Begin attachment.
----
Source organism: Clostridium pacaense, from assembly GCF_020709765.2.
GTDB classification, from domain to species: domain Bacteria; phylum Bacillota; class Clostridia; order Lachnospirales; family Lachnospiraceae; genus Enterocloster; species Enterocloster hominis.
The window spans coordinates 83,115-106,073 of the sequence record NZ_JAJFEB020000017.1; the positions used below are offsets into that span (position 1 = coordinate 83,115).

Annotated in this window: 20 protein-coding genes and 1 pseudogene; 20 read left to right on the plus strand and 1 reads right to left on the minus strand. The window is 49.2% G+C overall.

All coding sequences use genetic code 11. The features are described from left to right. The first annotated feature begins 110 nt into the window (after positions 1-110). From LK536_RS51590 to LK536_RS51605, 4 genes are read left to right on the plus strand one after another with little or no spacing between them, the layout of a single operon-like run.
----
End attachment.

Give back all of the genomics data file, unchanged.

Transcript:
Source organism: Clostridium pacaense, from assembly GCF_020709765.2.
GTDB classification, from domain to species: domain Bacteria; phylum Bacillota; class Clostridia; order Lachnospirales; family Lachnospiraceae; genus Enterocloster; species Enterocloster hominis.
The window spans coordinates 83,115-106,073 of the sequence record NZ_JAJFEB020000017.1; the positions used below are offsets into that span (position 1 = coordinate 83,115).

Annotated in this window: 20 protein-coding genes and 1 pseudogene; 20 read left to right on the plus strand and 1 reads right to left on the minus strand. The window is 49.2% G+C overall.

All coding sequences use genetic code 11. The features are described from left to right. The first annotated feature begins 110 nt into the window (after positions 1-110). From LK536_RS51590 to LK536_RS51605, 4 genes are read left to right on the plus strand one after another with little or no spacing between them, the layout of a single operon-like run.